The University of Johannesburg’s (UJ) fundraising campaign has raised R100 million to support the studies of almost 2,500 missing middle students.
UJ related that it secured the R100 million to support students who do not qualify for NSFAS, with a generous ten million rand cash donation from FirstRand Foundation.
Sizwe Nxasana, the chairperson of FirstRand Empowerment Fund (FREF) said FREF has a very specific mandate to contribute to a strengthened economy and a better South Africa through promoting and funding education especially among the historically disadvantaged South Africans.
“FREF represents a significant piece of the endowment created by the group’s successful BEE scheme,” he said.
Nxasana added that FREF’s contribution to the nation’s universities fits perfectly with FREF’s mandate.
“Many of us have watched our tertiary education system struggle with violence and disruption over the past year and those of us who have benefited from that education system in the past, need to step up and ensure the next generation receives the same benefit. We hope that this contribution ensures that those students that want to continue studying and complete their exams can do so,” he remarked.
Commenting, UJ’s Vice-Chancellor and Principal, Prof Ihron Rensburg related that the contribution is in addition to FirstRand Foundation’s previous contribution of R6 million over three years.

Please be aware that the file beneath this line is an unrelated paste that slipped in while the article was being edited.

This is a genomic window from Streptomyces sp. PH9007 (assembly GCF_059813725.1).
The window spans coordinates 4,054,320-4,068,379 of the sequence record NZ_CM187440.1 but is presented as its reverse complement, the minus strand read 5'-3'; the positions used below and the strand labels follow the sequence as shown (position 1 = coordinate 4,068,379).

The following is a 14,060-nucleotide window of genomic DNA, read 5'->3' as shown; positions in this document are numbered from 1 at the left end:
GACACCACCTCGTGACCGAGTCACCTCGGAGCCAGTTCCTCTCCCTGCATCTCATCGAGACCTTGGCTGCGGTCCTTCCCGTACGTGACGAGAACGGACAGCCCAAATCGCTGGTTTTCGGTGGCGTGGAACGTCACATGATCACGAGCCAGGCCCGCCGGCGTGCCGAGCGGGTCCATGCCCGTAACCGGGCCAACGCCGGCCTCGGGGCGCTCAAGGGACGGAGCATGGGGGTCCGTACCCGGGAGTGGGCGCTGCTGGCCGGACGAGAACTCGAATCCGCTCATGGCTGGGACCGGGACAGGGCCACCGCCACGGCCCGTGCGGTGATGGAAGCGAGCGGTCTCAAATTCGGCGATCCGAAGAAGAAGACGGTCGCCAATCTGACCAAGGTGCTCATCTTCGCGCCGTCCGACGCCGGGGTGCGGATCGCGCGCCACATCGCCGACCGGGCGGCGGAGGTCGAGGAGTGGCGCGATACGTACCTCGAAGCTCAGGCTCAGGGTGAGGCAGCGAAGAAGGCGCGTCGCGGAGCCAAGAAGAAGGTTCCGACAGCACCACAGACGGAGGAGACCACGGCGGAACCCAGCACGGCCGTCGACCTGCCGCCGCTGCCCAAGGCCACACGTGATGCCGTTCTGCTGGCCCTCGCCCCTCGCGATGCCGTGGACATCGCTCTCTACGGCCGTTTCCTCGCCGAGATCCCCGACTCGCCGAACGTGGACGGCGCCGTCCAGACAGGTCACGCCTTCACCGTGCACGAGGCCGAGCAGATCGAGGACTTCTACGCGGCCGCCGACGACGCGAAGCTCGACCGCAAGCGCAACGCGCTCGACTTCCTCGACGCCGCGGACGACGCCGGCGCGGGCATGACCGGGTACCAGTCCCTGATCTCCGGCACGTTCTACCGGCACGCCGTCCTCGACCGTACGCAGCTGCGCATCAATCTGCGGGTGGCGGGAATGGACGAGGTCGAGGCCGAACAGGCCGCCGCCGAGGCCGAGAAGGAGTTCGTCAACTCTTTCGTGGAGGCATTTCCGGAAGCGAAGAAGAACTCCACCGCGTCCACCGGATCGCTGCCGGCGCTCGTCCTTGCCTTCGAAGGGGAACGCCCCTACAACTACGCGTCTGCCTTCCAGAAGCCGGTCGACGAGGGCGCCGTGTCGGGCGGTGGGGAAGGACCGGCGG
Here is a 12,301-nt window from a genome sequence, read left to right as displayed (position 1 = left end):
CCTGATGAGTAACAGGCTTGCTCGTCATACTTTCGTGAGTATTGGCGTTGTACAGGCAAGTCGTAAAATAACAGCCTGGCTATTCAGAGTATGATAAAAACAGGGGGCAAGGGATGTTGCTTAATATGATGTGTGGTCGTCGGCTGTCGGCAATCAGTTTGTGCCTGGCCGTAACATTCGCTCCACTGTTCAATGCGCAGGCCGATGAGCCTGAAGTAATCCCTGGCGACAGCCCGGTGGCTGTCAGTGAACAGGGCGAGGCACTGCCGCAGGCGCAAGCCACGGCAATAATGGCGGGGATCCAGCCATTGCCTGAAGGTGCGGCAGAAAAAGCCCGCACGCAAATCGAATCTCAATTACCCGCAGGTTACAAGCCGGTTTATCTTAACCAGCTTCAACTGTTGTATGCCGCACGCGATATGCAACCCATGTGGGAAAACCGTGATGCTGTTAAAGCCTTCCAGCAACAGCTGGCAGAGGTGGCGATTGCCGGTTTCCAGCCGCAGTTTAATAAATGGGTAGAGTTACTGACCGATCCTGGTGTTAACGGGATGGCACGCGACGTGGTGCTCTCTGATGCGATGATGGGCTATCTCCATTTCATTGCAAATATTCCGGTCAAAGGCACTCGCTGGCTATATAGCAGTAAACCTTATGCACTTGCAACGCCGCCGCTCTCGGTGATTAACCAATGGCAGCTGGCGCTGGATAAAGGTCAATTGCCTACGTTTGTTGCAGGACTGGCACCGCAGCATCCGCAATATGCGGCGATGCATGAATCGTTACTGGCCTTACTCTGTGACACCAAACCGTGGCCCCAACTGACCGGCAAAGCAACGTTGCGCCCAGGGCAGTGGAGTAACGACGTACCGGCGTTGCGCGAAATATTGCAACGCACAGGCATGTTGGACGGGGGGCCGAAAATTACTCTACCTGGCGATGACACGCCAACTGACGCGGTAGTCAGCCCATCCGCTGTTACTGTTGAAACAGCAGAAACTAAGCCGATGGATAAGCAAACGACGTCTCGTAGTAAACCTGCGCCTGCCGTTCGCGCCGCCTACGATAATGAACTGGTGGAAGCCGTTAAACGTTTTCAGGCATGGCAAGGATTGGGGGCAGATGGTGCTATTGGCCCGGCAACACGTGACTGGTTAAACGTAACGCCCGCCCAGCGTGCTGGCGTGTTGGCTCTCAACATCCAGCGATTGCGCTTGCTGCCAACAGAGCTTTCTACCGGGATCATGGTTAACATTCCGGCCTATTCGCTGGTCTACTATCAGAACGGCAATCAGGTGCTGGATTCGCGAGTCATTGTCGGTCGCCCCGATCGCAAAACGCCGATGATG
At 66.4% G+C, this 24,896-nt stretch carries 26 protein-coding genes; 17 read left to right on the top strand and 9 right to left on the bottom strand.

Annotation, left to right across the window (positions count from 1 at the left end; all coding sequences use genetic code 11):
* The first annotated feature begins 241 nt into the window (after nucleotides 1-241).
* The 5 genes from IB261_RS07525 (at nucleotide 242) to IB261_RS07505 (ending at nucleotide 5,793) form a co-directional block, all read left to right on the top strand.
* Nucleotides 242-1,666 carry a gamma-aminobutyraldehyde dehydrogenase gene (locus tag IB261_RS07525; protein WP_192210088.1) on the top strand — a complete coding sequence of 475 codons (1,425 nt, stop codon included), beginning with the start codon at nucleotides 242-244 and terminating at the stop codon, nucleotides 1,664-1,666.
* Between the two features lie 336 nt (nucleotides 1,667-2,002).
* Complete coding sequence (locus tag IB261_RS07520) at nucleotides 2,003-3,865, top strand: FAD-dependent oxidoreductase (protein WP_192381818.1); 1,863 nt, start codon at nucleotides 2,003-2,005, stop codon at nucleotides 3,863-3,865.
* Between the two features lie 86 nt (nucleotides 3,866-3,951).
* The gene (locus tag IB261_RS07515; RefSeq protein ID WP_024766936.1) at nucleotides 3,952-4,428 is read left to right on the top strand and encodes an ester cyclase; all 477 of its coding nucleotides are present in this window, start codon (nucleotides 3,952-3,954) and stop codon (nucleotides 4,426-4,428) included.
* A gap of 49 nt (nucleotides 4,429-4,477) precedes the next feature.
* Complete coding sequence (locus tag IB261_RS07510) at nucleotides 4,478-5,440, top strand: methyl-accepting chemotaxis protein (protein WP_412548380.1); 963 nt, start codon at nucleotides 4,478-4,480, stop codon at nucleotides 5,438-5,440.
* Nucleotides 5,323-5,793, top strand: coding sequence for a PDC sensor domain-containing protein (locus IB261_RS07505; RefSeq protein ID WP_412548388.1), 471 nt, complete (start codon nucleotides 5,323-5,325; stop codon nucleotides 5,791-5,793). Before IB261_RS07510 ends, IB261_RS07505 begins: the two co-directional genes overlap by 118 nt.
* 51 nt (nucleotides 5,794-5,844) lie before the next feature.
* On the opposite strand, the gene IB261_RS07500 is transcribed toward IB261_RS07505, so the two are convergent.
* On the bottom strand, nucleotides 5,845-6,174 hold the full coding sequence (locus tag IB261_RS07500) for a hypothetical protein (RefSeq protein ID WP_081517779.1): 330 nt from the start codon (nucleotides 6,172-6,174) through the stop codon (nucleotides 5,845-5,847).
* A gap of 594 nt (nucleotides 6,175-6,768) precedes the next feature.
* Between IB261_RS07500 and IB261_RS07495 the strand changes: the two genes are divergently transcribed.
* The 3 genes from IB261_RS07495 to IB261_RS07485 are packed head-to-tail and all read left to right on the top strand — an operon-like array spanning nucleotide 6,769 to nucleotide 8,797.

Prof Rensburg said it’s encouraging to see the private sector investing in education.
“I continue to be astounded at the extraordinary goodwill that has been shown to our University and our students. It is important for students to acknowledge the commitment and the contribution made by the private sector towards the funding of higher education, which the FirstRand Foundation has demonstrated with this donation,” stated Prof Rensburg.
The Vice-Chancellor stressed that the FeesMustFall protests show the funding challenges facing all South African universities.
He added that the University’s Council and Executive Management fully support the goal of free education for the poor and the implementation of a funding model which will enable access to missing middle students.
“We are deeply grateful to business and industry, and the public sector for their timely response and generous contributions that have helped UJ reach its goals for the missing middle. We are truly humbled, honoured and inspired, he proclaimed.